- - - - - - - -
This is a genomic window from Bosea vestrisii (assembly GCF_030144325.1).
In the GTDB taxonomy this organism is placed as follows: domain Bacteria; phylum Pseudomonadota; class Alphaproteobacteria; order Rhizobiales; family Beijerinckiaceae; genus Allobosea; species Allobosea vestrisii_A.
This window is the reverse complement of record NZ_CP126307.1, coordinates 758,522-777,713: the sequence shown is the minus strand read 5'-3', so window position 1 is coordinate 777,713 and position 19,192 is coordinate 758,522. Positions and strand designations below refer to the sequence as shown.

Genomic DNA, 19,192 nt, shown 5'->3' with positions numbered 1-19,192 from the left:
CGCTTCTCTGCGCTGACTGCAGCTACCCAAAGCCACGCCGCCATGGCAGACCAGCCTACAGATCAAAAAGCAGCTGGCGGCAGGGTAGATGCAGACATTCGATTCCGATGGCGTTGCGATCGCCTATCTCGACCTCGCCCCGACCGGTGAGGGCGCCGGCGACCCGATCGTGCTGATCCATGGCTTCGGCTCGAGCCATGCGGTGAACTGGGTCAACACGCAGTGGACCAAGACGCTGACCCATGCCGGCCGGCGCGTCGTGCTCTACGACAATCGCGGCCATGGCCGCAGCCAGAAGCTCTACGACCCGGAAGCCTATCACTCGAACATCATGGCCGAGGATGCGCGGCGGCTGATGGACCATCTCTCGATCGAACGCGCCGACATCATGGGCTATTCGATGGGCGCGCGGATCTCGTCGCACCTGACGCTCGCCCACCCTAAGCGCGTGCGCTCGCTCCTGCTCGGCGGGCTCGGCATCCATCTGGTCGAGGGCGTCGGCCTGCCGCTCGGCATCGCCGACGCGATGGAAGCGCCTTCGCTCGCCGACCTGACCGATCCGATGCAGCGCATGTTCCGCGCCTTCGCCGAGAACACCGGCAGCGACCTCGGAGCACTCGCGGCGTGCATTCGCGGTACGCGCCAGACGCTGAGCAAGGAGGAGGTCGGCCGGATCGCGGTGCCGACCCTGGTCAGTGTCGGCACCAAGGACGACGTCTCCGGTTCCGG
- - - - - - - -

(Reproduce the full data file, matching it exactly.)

This is a genomic window from Bosea vestrisii (assembly GCF_030144325.1).
In the GTDB taxonomy this organism is placed as follows: domain Bacteria; phylum Pseudomonadota; class Alphaproteobacteria; order Rhizobiales; family Beijerinckiaceae; genus Allobosea; species Allobosea vestrisii_A.
This window is the reverse complement of record NZ_CP126307.1, coordinates 758,522-777,713: the sequence shown is the minus strand read 5'-3', so window position 1 is coordinate 777,713 and position 19,192 is coordinate 758,522. Positions and strand designations below refer to the sequence as shown.

Genomic DNA, 19,192 nt, shown 5'->3' with positions numbered 1-19,192 from the left:
CGCTTCTCTGCGCTGACTGCAGCTACCCAAAGCCACGCCGCCATGGCAGACCAGCCTACAGATCAAAAAGCAGCTGGCGGCAGGGTAGATGCAGACATTCGATTCCGATGGCGTTGCGATCGCCTATCTCGACCTCGCCCCGACCGGTGAGGGCGCCGGCGACCCGATCGTGCTGATCCATGGCTTCGGCTCGAGCCATGCGGTGAACTGGGTCAACACGCAGTGGACCAAGACGCTGACCCATGCCGGCCGGCGCGTCGTGCTCTACGACAATCGCGGCCATGGCCGCAGCCAGAAGCTCTACGACCCGGAAGCCTATCACTCGAACATCATGGCCGAGGATGCGCGGCGGCTGATGGACCATCTCTCGATCGAACGCGCCGACATCATGGGCTATTCGATGGGCGCGCGGATCTCGTCGCACCTGACGCTCGCCCACCCTAAGCGCGTGCGCTCGCTCCTGCTCGGCGGGCTCGGCATCCATCTGGTCGAGGGCGTCGGCCTGCCGCTCGGCATCGCCGACGCGATGGAAGCGCCTTCGCTCGCCGACCTGACCGATCCGATGCAGCGCATGTTCCGCGCCTTCGCCGAGAACACCGGCAGCGACCTCGGAGCACTCGCGGCGTGCATTCGCGGTACGCGCCAGACGCTGAGCAAGGAGGAGGTCGGCCGGATCGCGGTGCCGACCCTGGTCAGTGTCGGCACCAAGGACGACGTCTCCGGTTCCGG